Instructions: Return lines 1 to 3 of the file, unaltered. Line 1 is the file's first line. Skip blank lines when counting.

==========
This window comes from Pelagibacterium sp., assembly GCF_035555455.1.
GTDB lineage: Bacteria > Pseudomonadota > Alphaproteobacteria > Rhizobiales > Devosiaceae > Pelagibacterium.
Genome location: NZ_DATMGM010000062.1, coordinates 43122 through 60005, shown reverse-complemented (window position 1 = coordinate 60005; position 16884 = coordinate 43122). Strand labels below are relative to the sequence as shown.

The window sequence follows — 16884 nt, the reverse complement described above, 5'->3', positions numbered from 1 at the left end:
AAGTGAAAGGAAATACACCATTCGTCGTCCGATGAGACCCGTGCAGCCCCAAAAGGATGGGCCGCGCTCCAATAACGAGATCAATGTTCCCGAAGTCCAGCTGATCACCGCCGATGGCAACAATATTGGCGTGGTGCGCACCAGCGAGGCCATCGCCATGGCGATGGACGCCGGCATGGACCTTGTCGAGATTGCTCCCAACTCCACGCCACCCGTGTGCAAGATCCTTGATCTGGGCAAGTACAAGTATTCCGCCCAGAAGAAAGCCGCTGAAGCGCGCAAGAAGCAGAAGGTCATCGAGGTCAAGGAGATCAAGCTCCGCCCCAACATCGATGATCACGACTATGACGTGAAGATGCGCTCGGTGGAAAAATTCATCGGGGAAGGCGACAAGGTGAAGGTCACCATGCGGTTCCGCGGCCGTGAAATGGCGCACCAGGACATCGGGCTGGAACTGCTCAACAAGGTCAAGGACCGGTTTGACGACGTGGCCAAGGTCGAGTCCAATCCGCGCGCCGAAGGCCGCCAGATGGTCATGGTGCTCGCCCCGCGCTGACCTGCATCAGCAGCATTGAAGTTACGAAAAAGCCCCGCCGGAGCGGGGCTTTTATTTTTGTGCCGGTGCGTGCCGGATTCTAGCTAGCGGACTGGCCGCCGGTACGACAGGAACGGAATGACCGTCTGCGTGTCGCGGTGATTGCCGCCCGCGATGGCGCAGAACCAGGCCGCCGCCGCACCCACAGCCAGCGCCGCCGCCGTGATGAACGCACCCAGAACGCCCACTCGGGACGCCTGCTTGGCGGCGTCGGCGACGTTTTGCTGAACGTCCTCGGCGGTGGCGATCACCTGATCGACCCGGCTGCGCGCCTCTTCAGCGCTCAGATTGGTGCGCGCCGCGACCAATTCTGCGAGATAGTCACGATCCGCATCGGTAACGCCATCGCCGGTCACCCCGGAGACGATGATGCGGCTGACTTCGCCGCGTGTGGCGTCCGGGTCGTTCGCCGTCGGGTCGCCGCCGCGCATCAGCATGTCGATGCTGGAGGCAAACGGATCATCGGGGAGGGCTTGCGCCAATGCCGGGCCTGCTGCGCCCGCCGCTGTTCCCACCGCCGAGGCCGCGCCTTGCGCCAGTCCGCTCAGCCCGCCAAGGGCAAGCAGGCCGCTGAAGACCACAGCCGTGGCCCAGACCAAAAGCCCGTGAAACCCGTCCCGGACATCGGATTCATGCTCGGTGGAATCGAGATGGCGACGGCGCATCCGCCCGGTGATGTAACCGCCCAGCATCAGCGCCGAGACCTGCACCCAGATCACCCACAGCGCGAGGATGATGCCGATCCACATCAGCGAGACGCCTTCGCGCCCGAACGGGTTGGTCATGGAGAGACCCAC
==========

This window comes from Pelagibacterium sp., assembly GCF_035555455.1.
GTDB lineage: Bacteria > Pseudomonadota > Alphaproteobacteria > Rhizobiales > Devosiaceae > Pelagibacterium.
Genome location: NZ_DATMGM010000062.1, coordinates 43122 through 60005, shown reverse-complemented (window position 1 = coordinate 60005; position 16884 = coordinate 43122). Strand labels below are relative to the sequence as shown.